For the second year in a row, the first sitting day of the ACT Legislative Assembly included an unsuccessful motion of no-confidence against government minister Joy Burch.
In a lengthy and sometimes heated debate, Opposition Leader Jeremy Hanson called for Ms Burch to resign or be sacked from her portfolios, including education, emergency services, the arts and gaming, after a horror summer for the senior minister.
Last month, Chief Minister Andrew Barr reversed moves to allow $50 notes in territory poker machines, backing down on the change made by Ms Burch days before Christmas.
Mr Barr announced the backdown a day after The Canberra Times revealed the change had taken place, and hours after Greens minister Shane Rattenbury said he would move to overturn the decision.
Angry motorists slammed management of roadworks in Canberra's south amid gridlock, prompting Ms Burch to change temporary arrangements in place in the area.
Last week, it was announced her chief of staff, Phillip Tardif, was retiring. Media adviser and former Australian Associated Press journalist Maria Hawthorne has taken over the role.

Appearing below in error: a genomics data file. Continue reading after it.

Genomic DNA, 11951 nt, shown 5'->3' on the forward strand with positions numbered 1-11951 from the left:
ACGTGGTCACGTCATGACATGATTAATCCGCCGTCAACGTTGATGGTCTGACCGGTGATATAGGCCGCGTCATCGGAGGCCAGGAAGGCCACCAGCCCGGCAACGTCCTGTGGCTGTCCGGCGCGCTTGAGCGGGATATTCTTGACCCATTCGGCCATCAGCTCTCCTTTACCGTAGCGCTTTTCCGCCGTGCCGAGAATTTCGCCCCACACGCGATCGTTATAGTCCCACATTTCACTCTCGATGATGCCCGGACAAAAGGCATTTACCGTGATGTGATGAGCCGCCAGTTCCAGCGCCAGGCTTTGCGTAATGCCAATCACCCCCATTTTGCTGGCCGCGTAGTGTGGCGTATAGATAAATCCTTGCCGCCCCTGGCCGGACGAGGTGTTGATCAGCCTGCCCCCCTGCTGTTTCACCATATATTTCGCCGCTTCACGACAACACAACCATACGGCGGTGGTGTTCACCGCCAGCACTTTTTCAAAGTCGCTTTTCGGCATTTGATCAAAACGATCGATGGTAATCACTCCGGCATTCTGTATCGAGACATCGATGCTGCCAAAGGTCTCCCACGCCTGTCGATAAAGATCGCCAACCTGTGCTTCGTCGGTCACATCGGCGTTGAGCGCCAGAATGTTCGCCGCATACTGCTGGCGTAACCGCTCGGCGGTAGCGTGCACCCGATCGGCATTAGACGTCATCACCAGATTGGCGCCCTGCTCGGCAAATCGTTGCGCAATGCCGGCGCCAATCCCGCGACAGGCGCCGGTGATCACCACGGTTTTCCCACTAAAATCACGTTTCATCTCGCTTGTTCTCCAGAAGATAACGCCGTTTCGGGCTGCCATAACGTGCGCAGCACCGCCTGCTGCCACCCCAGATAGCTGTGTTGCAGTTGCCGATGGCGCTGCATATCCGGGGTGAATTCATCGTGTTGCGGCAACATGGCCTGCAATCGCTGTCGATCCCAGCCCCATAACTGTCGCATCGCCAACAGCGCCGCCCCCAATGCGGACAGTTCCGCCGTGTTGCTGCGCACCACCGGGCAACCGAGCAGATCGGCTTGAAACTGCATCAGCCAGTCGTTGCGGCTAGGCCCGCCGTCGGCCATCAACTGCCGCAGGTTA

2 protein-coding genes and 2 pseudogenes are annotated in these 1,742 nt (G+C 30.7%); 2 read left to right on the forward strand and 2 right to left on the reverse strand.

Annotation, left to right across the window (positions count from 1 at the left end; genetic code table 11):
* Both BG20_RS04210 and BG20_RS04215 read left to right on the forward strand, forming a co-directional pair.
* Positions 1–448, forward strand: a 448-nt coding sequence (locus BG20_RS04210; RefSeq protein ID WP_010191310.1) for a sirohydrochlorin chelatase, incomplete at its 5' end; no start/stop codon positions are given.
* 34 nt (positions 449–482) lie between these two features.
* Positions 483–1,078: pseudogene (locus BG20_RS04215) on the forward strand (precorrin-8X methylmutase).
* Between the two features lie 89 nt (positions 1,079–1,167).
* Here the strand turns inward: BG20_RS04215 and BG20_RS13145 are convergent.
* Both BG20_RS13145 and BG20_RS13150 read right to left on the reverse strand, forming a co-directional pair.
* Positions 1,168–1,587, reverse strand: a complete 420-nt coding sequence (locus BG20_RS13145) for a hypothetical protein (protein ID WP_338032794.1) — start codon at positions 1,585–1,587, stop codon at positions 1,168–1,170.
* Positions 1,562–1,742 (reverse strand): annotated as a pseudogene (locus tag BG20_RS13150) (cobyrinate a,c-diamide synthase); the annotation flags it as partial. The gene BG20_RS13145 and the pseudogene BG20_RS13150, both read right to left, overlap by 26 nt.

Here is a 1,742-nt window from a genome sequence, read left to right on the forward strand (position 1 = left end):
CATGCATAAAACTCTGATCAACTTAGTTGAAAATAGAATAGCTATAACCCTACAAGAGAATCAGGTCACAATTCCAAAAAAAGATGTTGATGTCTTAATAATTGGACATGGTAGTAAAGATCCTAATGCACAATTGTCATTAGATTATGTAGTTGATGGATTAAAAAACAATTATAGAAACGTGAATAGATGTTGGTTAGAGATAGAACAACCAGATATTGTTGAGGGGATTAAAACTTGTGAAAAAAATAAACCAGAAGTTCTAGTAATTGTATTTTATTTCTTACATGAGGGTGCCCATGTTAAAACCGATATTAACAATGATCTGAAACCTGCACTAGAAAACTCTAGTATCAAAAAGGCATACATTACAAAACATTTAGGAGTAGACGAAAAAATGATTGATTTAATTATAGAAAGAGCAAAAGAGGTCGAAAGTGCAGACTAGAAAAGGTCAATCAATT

Mr Hanson identified a series of errors he attributed to Ms Burch's management, including a controversial Fringe Festival performance that featured a burlesque dancer dressed as Adolf Hitler.
He said education, child protection and community services had suffered under the minister's watch and her management of gaming regulation was inadequate.
If a no-confidence motion is carried, Westminster conventions dictate a minister should resign.
"How much more incompetence do ACT taxpayers have to put up with from Joy Burch," Mr Hanson said.
"She needs to resign as a minister and, if she doesn't, Andrew Barr should do the right thing and sack her."
Ms Burch slammed Mr Hanson's criticism of the Labor Party's revenue from poker machines, coming days after former chief minister Jon Stanhope described the party's position as morally and politically untenable.
She accused the Canberra Liberals of a "desperate" move to distract attention from the leadership challenge against Prime Minister Tony Abbott and said the Liberal Party also benefited from gambling revenue in the form of corporate donations.
"What have we got from the Canberra Liberals? Complaint and complaint and complaint," Ms Burch said.
"There's no vision. Mr Hanson and the Canberra Liberals started last year with no vision and delivered no vision, and they have come into this place again with no vision. He is indeed the ACT's Dr No, he is the great complainer."
Government members and Greens minister Shane Rattenbury voted to defeat the motion, introduced after incoming Assembly member Meegan Fitzharris was sworn in by ACT Chief Justice Helen Murrell and delivered her first speech.
Liberals members argued the motion should come before Mr Barr's speech outlining the government's priorities for the year ahead. The vote to defeat the motion came after 5pm.